Inside the Playbook | Disguising the Blitz


New head coach Sean McDermott has a wealth of knowledge when it comes to coaching defenses. He has coached in aggressive, blitz heavy, man coverage schemes when he was in Philadelphia. He learned how to pressure the quarterback with his front four and play zone on the back end in Carolina. Importantly, he has also been able to combine both of those paradigms on certain play calls, such as this well disguised blitz on 3rd and 7.

Derek Carr injured his finger and was out of the game, leaving Matt McGloin as Oakland’s starter. McDermott knew that backup QBs are not always up to task when thrown into a game due to game speed and lack of reps. Starting QBs see most of a team’s reps during a normal work week, and some of those reps include blitz identification and blitz pickup.


McDermott’s patented pressure package in 2016 was the double A gap blitz.

Courtesy of Billy Marshall–j-zYf4


He ran a variety of pressures that are difficult for offensive lines and quarterbacks to identify, and he did a heck of a job disguising coverages on the back end, making QB’s decisions that much more difficult.

McDermott disguises coverages by moving his defensive backs around up until the snap. In the video below, you will see just about every defensive back move, change their posture, change their alignment, and even change where their eyes are looking.


Pre-snap, quarterbacks are trying to diagnose several things, including the coverage structure. Is it single high, is it two high, then is it man, zone, or a combo coverage?

Can you decipher this look?


Then, is there a blitz coming? If so, where from? Is slot corner Robert Alford (top of screen) blitzing, or is Tre Boston (bottom of screen-#33) the blitzer off the edge? What about the two ILBs in the A gaps? What combination of rush, zone drop, or man coverage are they going to execute after the snap?

It can be quite confusing, especially to a backup…


Post snap it ends up being a blitz by Tre Boston, it appears to be zone coverage or some form of pattern matching to the top of the screen, and man coverage to the bottom.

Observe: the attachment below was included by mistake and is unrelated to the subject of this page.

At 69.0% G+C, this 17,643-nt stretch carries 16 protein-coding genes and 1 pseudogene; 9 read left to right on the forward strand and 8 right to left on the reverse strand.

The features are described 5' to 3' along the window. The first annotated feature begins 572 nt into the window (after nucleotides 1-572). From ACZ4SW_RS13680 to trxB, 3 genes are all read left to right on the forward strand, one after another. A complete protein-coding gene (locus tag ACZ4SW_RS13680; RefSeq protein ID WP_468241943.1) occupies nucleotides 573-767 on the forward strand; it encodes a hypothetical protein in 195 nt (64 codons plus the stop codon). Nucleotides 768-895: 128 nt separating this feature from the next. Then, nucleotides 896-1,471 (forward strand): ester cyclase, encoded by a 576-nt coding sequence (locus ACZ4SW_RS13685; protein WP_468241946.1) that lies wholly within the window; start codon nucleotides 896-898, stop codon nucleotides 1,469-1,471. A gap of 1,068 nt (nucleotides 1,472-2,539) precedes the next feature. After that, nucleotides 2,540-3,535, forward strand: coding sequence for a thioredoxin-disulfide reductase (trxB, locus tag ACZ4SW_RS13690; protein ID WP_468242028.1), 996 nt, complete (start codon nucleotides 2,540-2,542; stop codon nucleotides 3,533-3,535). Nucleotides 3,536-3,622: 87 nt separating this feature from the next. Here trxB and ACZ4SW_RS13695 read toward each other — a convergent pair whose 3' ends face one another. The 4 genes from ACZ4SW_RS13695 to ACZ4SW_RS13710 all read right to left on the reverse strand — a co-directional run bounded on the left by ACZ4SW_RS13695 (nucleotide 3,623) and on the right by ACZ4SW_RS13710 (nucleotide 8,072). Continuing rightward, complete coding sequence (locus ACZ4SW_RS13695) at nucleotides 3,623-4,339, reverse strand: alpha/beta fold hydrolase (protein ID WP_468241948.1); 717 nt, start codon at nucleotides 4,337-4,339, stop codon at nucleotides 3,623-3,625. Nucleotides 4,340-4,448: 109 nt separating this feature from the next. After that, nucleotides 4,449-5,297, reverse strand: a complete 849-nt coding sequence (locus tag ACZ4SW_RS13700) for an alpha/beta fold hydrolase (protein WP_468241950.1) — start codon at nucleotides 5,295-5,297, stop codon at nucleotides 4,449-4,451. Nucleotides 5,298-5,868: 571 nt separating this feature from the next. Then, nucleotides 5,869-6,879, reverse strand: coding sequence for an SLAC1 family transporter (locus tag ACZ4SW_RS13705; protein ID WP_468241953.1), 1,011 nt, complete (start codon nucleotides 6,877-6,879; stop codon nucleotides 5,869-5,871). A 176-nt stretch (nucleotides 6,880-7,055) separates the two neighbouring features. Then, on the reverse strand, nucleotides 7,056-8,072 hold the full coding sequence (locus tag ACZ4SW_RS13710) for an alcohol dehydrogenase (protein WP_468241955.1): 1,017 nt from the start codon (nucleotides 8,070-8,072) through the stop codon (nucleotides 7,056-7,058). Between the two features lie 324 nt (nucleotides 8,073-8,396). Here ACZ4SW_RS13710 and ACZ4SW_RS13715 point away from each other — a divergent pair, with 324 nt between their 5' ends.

James Bradberry (top of the screen) is aligned to the trips side, otherwise known as the passing strength. He is playing with ‘zone eyes’ and is indeed in zone or pattern matching coverage. Knowing there is a blitz, he is able to watch the drop of the QB, allowing him to jump the comeback route that McGloin wants to throw as he hits the top of this drop. Players are not only trained in their assignments or techniques of any given play. They are also taught how to use them within the context of said play. In this play, Bradberry knows where the first down marker is and that the ball is going to have to come out quickly because of the blitz. This is situational football at its finest; kudos to Sean McDermott. If McGloin is able to get this ball out, it is more likely picked off than completed.


Instead, Boston gets the big hit on McGloin!


So here’s what the QB is looking at from the line of scrimmage. He has seven possible rushers, with only six possible blockers. That extra rusher (Tre Boston – off screen) must be accounted for by the QB by getting rid of the ball quickly.


The offensive line identified LB Klein as the Mike. Therefore, the center, right guard, and right tackle will block DE Johnson, DT Lotulelei, and LB Klein.


The left side of the line and the running back now have to pick up the three most immediate threats, namely Will LB Davis, DT Short, and DE Ealy. The running back was assigned responsibility of the Will LB, so he will attempt to pick up Davis and the other two offensive lineman will pick up the remaining ‘bigs’. The pass protection is set.

Post snap, it all changes. Defensive end Charles Johnson drops into coverage, as does LB Klein. Since the center slid right, they have three guys blocking one contain rusher. Linebacker Thomas Davis blitzes the A gap and shucks the running back aside, getting immediate pressure on the QB. Short and Ealy jam rush inside, attempting to just occupy and pinch the line down, giving Boston a tight and free rush at the QB.

McGloin is unable to get the throw off in time, and Boston lays a big hit on the backup QB.


Here is the full play:


The organization has brought in a coach that has a wealth of knowledge and that knows how to adapt his scheme to its personnel. McDermott’s defenses have been successful because of some very special talent, there is no doubt about that, but he has also been able to design some very confusing pressure packages to win from play to play, game to game, and season to season.